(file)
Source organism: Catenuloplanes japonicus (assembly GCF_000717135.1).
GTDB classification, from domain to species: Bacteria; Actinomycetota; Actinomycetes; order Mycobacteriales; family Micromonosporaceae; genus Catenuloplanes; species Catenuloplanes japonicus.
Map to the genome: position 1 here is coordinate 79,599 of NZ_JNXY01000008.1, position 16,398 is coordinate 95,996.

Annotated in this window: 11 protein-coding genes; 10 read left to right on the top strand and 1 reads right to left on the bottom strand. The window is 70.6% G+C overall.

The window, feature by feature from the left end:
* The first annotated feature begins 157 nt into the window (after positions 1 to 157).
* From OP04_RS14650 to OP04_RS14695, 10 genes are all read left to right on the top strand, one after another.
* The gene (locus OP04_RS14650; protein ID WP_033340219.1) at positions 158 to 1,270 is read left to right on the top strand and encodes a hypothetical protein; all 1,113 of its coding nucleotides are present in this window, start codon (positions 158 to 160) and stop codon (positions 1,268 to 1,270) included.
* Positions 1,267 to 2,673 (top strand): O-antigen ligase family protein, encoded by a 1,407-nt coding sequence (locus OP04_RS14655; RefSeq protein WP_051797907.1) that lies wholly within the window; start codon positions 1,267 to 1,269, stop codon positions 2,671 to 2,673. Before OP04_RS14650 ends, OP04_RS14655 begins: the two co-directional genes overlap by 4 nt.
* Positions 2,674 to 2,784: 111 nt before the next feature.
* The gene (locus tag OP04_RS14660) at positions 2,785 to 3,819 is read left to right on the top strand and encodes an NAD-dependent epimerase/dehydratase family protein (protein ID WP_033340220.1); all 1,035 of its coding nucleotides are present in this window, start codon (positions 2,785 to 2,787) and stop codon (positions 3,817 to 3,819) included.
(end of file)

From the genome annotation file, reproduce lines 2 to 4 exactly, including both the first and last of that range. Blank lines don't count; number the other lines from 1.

GTDB classification, from domain to species: Bacteria; Actinomycetota; Actinomycetes; order Mycobacteriales; family Micromonosporaceae; genus Catenuloplanes; species Catenuloplanes japonicus.
Map to the genome: position 1 here is coordinate 79,599 of NZ_JNXY01000008.1, position 16,398 is coordinate 95,996.

Annotated in this window: 11 protein-coding genes; 10 read left to right on the top strand and 1 reads right to left on the bottom strand. The window is 70.6% G+C overall.